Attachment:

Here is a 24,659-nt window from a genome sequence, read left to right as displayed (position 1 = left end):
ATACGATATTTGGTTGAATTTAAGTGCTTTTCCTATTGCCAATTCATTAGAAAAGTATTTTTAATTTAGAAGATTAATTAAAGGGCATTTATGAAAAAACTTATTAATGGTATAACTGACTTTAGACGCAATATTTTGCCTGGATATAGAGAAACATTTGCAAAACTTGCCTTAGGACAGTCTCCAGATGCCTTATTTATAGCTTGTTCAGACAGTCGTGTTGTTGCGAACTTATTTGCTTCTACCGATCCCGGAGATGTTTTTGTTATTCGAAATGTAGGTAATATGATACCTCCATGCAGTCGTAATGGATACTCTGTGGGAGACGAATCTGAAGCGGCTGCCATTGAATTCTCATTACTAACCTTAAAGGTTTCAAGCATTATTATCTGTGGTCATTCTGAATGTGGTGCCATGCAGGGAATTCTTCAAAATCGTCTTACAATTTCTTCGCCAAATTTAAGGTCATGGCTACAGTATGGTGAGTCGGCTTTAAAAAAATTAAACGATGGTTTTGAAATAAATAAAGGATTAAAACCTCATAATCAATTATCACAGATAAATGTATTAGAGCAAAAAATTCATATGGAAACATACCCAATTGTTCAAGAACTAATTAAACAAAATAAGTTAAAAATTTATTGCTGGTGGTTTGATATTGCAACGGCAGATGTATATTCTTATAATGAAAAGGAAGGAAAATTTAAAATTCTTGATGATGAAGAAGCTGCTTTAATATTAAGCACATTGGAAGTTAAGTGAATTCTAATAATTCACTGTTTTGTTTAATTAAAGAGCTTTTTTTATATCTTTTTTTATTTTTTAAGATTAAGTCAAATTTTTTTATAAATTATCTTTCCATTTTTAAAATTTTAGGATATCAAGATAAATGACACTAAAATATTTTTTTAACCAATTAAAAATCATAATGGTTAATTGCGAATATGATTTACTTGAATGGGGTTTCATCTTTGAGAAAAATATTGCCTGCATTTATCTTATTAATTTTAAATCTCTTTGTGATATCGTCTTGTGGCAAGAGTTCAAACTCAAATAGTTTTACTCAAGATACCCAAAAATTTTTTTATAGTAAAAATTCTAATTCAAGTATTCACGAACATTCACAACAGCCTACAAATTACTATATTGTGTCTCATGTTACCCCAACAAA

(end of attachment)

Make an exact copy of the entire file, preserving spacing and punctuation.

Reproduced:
Here is a 24,659-nt window from a genome sequence, read left to right as displayed (position 1 = left end):
ATACGATATTTGGTTGAATTTAAGTGCTTTTCCTATTGCCAATTCATTAGAAAAGTATTTTTAATTTAGAAGATTAATTAAAGGGCATTTATGAAAAAACTTATTAATGGTATAACTGACTTTAGACGCAATATTTTGCCTGGATATAGAGAAACATTTGCAAAACTTGCCTTAGGACAGTCTCCAGATGCCTTATTTATAGCTTGTTCAGACAGTCGTGTTGTTGCGAACTTATTTGCTTCTACCGATCCCGGAGATGTTTTTGTTATTCGAAATGTAGGTAATATGATACCTCCATGCAGTCGTAATGGATACTCTGTGGGAGACGAATCTGAAGCGGCTGCCATTGAATTCTCATTACTAACCTTAAAGGTTTCAAGCATTATTATCTGTGGTCATTCTGAATGTGGTGCCATGCAGGGAATTCTTCAAAATCGTCTTACAATTTCTTCGCCAAATTTAAGGTCATGGCTACAGTATGGTGAGTCGGCTTTAAAAAAATTAAACGATGGTTTTGAAATAAATAAAGGATTAAAACCTCATAATCAATTATCACAGATAAATGTATTAGAGCAAAAAATTCATATGGAAACATACCCAATTGTTCAAGAACTAATTAAACAAAATAAGTTAAAAATTTATTGCTGGTGGTTTGATATTGCAACGGCAGATGTATATTCTTATAATGAAAAGGAAGGAAAATTTAAAATTCTTGATGATGAAGAAGCTGCTTTAATATTAAGCACATTGGAAGTTAAGTGAATTCTAATAATTCACTGTTTTGTTTAATTAAAGAGCTTTTTTTATATCTTTTTTTATTTTTTAAGATTAAGTCAAATTTTTTTATAAATTATCTTTCCATTTTTAAAATTTTAGGATATCAAGATAAATGACACTAAAATATTTTTTTAACCAATTAAAAATCATAATGGTTAATTGCGAATATGATTTACTTGAATGGGGTTTCATCTTTGAGAAAAATATTGCCTGCATTTATCTTATTAATTTTAAATCTCTTTGTGATATCGTCTTGTGGCAAGAGTTCAAACTCAAATAGTTTTACTCAAGATACCCAAAAATTTTTTTATAGTAAAAATTCTAATTCAAGTATTCACGAACATTCACAACAGCCTACAAATTACTATATTGTGTCTCATGTTACCCCAACAAA